Halbouty Award winner

Robbie Gries: A Career of Many ‘Firsts’

Robbie Gries
Robbie Gries

How does a girl from the Texas Gulf Coast, a self-described traditionalist who had never even heard of geology, become the very first female geology graduate at Colorado State University and the first woman to serve as AAPG president?

And, for that matter, how does she become the first woman to receive AAPG’s Michel T. Halbouty Outstanding Leadership Award?

Brains, yes. Hard work, obviously. Fortunate choices, no doubt.

All of these were part of it – along with unfailing enthusiasm, a boatload of optimism and energy and, according to the woman herself, a lot of support from her friends.

Denver independent Robbie Gries will be presented the 2012 Halbouty Award at the AAPG Annual Convention and Exhibition in Long Beach, Calif.

It will be an occasion made all the more memorable by the presence of so many of the cherished friends she has made during her 30-plus years in the industry and AAPG.

“I think what I have enjoyed most about AAPG is the people, the friends I’ve made along the way,” she said. “My term as president allowed me the opportunity to get to know leading geoscientists around the world.

“This is such a wonderful thing and wouldn’t have been possible any other way.”

A Love Affair Begins

Gries grew up in Ingleside, Texas, the daughter of a Gulf Coast shrimper. As a child she remembers collecting rocks any time the family traveled, and in middle school, given a choice between home economics and a basic science course, she jumped at the latter.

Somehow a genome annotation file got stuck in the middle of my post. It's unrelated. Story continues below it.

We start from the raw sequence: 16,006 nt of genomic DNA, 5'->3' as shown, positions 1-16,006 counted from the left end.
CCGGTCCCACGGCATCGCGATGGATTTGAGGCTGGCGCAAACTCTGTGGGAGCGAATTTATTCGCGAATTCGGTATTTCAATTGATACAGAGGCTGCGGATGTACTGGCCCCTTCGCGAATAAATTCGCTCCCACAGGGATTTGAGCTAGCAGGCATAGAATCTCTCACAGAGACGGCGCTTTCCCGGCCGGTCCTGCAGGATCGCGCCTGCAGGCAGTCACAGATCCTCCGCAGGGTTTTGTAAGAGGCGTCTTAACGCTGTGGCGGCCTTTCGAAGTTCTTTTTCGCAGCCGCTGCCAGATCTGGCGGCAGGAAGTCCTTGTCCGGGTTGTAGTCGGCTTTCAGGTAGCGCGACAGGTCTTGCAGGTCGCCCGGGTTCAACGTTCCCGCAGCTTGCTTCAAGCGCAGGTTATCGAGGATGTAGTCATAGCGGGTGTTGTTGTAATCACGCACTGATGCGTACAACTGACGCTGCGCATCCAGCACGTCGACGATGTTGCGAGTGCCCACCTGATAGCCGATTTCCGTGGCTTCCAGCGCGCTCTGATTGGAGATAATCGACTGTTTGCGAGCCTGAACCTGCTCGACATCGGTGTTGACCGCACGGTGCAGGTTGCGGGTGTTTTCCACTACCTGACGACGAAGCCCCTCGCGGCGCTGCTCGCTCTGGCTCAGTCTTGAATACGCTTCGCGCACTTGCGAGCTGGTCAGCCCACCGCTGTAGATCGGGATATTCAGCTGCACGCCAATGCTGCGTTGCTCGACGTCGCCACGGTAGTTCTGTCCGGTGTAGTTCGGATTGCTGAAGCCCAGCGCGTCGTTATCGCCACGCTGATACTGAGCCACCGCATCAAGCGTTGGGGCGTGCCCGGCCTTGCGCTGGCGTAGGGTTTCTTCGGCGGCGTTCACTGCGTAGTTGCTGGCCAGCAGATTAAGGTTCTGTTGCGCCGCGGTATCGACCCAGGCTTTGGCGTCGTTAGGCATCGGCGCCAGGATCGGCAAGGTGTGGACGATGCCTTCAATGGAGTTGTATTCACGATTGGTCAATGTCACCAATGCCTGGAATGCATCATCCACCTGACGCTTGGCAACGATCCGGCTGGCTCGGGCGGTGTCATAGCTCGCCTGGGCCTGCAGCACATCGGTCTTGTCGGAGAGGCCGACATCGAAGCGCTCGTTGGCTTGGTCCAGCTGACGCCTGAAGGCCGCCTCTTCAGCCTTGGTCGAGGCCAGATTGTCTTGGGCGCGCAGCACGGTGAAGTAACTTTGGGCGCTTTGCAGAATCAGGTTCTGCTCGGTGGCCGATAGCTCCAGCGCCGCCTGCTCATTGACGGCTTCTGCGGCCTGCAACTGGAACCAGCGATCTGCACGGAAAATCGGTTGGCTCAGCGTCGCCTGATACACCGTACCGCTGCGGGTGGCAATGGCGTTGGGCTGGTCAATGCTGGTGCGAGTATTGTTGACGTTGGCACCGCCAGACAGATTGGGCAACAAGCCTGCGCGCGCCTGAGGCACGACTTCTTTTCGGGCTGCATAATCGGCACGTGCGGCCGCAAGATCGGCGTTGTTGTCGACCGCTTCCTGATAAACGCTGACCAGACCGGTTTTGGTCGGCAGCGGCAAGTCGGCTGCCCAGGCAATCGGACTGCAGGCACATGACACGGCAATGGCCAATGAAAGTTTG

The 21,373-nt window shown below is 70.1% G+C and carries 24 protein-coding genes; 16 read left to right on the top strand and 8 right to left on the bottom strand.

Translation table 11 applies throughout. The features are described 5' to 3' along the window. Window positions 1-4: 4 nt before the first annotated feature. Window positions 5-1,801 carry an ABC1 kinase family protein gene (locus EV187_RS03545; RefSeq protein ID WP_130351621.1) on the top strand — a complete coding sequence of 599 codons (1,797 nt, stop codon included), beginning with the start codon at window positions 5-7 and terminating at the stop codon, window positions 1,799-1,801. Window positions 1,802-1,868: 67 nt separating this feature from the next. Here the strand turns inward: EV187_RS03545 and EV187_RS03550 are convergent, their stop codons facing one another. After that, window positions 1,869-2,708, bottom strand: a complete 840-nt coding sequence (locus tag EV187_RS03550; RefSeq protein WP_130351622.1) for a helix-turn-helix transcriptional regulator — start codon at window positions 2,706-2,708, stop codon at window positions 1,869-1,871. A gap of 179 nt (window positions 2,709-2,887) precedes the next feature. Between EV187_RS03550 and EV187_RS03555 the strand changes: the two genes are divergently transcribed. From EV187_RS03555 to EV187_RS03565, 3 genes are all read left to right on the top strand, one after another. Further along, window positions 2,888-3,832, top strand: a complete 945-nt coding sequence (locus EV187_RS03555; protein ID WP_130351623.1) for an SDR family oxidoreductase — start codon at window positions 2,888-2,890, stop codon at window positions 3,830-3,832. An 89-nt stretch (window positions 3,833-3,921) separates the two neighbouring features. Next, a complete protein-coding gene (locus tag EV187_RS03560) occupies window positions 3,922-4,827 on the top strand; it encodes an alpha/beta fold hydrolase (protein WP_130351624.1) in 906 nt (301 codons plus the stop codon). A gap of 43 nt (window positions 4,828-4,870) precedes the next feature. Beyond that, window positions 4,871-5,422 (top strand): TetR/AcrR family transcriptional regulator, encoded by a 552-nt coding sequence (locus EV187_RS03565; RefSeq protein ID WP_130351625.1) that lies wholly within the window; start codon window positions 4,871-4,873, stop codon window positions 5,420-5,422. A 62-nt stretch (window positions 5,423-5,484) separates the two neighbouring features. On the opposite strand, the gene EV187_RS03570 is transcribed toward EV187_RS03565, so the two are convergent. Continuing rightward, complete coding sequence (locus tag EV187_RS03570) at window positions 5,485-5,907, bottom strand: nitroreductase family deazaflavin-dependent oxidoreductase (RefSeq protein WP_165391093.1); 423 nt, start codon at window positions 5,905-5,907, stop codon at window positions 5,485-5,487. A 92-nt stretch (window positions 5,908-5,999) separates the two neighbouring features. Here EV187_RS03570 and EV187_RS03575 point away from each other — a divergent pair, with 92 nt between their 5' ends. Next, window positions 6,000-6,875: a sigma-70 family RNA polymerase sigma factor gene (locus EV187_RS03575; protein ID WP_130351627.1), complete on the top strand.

Still, it wasn’t until she was a sophomore at Del Mar Junior College in Corpus Christi, Texas, that she even heard of the science of geology.

“I thought it sounded interesting, so I enrolled in a basic geology course taught by Dr. Hugh Doney,” she recalled. “I knew I had found what I wanted to do.

“His lectures were mesmerizing,” she continued. “He took us on these fun field trips, which I found fascinating. We were introduced to physical geology, history of geology and paleontology – and I was hooked.”

She completed her courses at Del Mar, planning to go on to the University of Texas at Austin. She hit a snag, though when UT wouldn’t accept all of the junior college credits. Eager to delve deeper into geology, Gries went outside the Texas system to Colorado State University, which not only accepted her hours from Del Mar, but honored her scholarship.

“Even though I was paying out-of-state tuition, I figured out that I could live there with my aunt and with my scholarship and not having to take those basic courses again it would cost me less,” she said.